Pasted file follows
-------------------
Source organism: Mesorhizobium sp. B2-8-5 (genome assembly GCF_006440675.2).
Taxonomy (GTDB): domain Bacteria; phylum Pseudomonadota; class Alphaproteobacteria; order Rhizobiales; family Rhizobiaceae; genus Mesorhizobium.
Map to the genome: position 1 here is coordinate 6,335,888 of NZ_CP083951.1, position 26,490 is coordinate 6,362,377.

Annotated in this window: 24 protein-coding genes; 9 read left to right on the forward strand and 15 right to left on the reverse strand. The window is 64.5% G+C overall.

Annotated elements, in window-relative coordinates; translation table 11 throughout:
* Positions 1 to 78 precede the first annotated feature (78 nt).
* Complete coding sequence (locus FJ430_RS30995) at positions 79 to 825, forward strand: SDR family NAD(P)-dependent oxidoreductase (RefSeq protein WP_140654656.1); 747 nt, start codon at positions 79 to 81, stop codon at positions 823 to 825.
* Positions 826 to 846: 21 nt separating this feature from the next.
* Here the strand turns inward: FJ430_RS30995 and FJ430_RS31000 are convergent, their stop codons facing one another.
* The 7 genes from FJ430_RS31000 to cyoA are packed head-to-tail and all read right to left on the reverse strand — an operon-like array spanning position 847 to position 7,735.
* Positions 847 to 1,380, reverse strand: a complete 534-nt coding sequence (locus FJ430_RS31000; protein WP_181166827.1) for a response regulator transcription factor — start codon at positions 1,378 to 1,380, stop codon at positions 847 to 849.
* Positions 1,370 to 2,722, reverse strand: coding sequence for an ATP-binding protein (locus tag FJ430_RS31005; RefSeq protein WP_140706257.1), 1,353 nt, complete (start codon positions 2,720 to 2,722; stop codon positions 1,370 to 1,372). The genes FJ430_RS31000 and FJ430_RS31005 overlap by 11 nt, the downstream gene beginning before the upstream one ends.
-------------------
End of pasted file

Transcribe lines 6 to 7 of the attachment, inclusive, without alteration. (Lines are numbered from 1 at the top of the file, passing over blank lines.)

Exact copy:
* Positions 1 to 78 precede the first annotated feature (78 nt).
* Complete coding sequence (locus FJ430_RS30995) at positions 79 to 825, forward strand: SDR family NAD(P)-dependent oxidoreductase (RefSeq protein WP_140654656.1); 747 nt, start codon at positions 79 to 81, stop codon at positions 823 to 825.